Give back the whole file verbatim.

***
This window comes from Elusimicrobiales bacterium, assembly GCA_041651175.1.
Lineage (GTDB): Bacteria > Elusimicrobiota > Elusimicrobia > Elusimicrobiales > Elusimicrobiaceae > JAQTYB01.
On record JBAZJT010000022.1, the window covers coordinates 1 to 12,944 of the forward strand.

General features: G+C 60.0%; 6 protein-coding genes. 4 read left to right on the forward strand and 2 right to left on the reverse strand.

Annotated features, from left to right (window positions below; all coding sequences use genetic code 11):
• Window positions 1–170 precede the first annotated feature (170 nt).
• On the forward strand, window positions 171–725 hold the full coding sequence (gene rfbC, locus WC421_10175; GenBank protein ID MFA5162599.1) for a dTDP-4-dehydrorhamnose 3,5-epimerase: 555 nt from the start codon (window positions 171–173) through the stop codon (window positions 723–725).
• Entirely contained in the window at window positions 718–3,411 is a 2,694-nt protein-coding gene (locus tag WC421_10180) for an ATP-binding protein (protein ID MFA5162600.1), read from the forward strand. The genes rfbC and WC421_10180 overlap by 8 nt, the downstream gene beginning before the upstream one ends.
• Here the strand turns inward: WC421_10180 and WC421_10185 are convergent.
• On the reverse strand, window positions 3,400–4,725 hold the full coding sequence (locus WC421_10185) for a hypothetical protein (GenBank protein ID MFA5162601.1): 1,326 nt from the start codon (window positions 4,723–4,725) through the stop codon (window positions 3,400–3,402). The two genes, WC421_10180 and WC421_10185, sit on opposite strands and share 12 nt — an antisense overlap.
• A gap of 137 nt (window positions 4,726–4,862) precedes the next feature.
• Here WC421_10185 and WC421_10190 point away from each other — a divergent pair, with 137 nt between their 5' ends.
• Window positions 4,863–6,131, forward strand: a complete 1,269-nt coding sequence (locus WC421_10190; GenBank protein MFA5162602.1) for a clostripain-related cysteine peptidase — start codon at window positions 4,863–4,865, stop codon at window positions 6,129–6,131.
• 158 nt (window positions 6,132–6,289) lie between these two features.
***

This window comes from Elusimicrobiales bacterium, assembly GCA_041651175.1.
Lineage (GTDB): Bacteria > Elusimicrobiota > Elusimicrobia > Elusimicrobiales > Elusimicrobiaceae > JAQTYB01.
On record JBAZJT010000022.1, the window covers coordinates 1 to 12,944 of the forward strand.

General features: G+C 60.0%; 6 protein-coding genes. 4 read left to right on the forward strand and 2 right to left on the reverse strand.

Annotated features, from left to right (window positions below; all coding sequences use genetic code 11):
• Window positions 1–170 precede the first annotated feature (170 nt).
• On the forward strand, window positions 171–725 hold the full coding sequence (gene rfbC, locus WC421_10175; GenBank protein ID MFA5162599.1) for a dTDP-4-dehydrorhamnose 3,5-epimerase: 555 nt from the start codon (window positions 171–173) through the stop codon (window positions 723–725).
• Entirely contained in the window at window positions 718–3,411 is a 2,694-nt protein-coding gene (locus tag WC421_10180) for an ATP-binding protein (protein ID MFA5162600.1), read from the forward strand. The genes rfbC and WC421_10180 overlap by 8 nt, the downstream gene beginning before the upstream one ends.
• Here the strand turns inward: WC421_10180 and WC421_10185 are convergent.
• On the reverse strand, window positions 3,400–4,725 hold the full coding sequence (locus WC421_10185) for a hypothetical protein (GenBank protein ID MFA5162601.1): 1,326 nt from the start codon (window positions 4,723–4,725) through the stop codon (window positions 3,400–3,402). The two genes, WC421_10180 and WC421_10185, sit on opposite strands and share 12 nt — an antisense overlap.
• A gap of 137 nt (window positions 4,726–4,862) precedes the next feature.
• Here WC421_10185 and WC421_10190 point away from each other — a divergent pair, with 137 nt between their 5' ends.
• Window positions 4,863–6,131, forward strand: a complete 1,269-nt coding sequence (locus WC421_10190; GenBank protein MFA5162602.1) for a clostripain-related cysteine peptidase — start codon at window positions 4,863–4,865, stop codon at window positions 6,129–6,131.
• 158 nt (window positions 6,132–6,289) lie between these two features.